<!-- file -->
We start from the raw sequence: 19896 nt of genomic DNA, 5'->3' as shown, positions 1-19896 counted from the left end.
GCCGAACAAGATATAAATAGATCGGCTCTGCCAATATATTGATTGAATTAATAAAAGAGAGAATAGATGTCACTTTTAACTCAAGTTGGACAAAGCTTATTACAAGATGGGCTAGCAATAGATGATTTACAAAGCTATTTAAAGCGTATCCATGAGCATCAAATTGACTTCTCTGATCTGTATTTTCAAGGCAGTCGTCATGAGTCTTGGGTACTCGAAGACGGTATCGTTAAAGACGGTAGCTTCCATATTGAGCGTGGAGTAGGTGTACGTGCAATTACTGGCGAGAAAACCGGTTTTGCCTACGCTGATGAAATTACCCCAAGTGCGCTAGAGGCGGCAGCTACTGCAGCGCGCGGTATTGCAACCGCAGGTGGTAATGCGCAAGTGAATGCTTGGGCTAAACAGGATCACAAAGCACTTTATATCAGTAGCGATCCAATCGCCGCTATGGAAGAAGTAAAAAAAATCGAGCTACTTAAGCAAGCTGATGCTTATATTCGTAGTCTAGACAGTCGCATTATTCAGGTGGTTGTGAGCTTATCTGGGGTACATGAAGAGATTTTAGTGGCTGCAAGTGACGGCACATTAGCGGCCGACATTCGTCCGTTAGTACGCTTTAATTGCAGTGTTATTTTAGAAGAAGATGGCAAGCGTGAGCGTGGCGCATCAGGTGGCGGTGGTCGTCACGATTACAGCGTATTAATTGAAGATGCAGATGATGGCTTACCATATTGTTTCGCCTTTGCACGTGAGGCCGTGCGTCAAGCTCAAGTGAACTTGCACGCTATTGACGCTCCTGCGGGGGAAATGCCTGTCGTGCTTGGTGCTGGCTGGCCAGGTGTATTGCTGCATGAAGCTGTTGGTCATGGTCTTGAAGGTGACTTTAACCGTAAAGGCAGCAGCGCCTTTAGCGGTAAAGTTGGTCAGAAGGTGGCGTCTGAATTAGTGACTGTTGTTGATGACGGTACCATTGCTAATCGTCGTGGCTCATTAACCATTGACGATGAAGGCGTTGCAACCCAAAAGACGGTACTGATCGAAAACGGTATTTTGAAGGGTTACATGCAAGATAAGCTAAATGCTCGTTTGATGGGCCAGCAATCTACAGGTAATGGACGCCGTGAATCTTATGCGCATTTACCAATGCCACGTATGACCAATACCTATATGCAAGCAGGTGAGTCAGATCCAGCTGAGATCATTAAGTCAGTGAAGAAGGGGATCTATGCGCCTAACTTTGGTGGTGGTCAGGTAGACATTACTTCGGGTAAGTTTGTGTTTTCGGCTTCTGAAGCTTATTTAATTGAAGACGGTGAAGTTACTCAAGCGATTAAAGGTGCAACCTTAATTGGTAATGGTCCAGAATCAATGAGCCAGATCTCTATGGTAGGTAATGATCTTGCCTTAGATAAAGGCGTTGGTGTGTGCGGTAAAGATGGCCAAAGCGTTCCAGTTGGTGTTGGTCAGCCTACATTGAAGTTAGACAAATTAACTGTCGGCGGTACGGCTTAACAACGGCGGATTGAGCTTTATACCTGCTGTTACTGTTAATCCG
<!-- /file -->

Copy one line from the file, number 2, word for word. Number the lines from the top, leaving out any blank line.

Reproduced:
GCCGAACAAGATATAAATAGATCGGCTCTGCCAATATATTGATTGAATTAATAAAAGAGAGAATAGATGTCACTTTTAACTCAAGTTGGACAAAGCTTATTACAAGATGGGCTAGCAATAGATGATTTACAAAGCTATTTAAAGCGTATCCATGAGCATCAAATTGACTTCTCTGATCTGTATTTTCAAGGCAGTCGTCATGAGTCTTGGGTACTCGAAGACGGTATCGTTAAAGACGGTAGCTTCCATATTGAGCGTGGAGTAGGTGTACGTGCAATTACTGGCGAGAAAACCGGTTTTGCCTACGCTGATGAAATTACCCCAAGTGCGCTAGAGGCGGCAGCTACTGCAGCGCGCGGTATTGCAACCGCAGGTGGTAATGCGCAAGTGAATGCTTGGGCTAAACAGGATCACAAAGCACTTTATATCAGTAGCGATCCAATCGCCGCTATGGAAGAAGTAAAAAAAATCGAGCTACTTAAGCAAGCTGATGCTTATATTCGTAGTCTAGACAGTCGCATTATTCAGGTGGTTGTGAGCTTATCTGGGGTACATGAAGAGATTTTAGTGGCTGCAAGTGACGGCACATTAGCGGCCGACATTCGTCCGTTAGTACGCTTTAATTGCAGTGTTATTTTAGAAGAAGATGGCAAGCGTGAGCGTGGCGCATCAGGTGGCGGTGGTCGTCACGATTACAGCGTATTAATTGAAGATGCAGATGATGGCTTACCATATTGTTTCGCCTTTGCACGTGAGGCCGTGCGTCAAGCTCAAGTGAACTTGCACGCTATTGACGCTCCTGCGGGGGAAATGCCTGTCGTGCTTGGTGCTGGCTGGCCAGGTGTATTGCTGCATGAAGCTGTTGGTCATGGTCTTGAAGGTGACTTTAACCGTAAAGGCAGCAGCGCCTTTAGCGGTAAAGTTGGTCAGAAGGTGGCGTCTGAATTAGTGACTGTTGTTGATGACGGTACCATTGCTAATCGTCGTGGCTCATTAACCATTGACGATGAAGGCGTTGCAACCCAAAAGACGGTACTGATCGAAAACGGTATTTTGAAGGGTTACATGCAAGATAAGCTAAATGCTCGTTTGATGGGCCAGCAATCTACAGGTAATGGACGCCGTGAATCTTATGCGCATTTACCAATGCCACGTATGACCAATACCTATATGCAAGCAGGTGAGTCAGATCCAGCTGAGATCATTAAGTCAGTGAAGAAGGGGATCTATGCGCCTAACTTTGGTGGTGGTCAGGTAGACATTACTTCGGGTAAGTTTGTGTTTTCGGCTTCTGAAGCTTATTTAATTGAAGACGGTGAAGTTACTCAAGCGATTAAAGGTGCAACCTTAATTGGTAATGGTCCAGAATCAATGAGCCAGATCTCTATGGTAGGTAATGATCTTGCCTTAGATAAAGGCGTTGGTGTGTGCGGTAAAGATGGCCAAAGCGTTCCAGTTGGTGTTGGTCAGCCTACATTGAAGTTAGACAAATTAACTGTCGGCGGTACGGCTTAACAACGGCGGATTGAGCTTTATACCTGCTGTTACTGTTAATCCG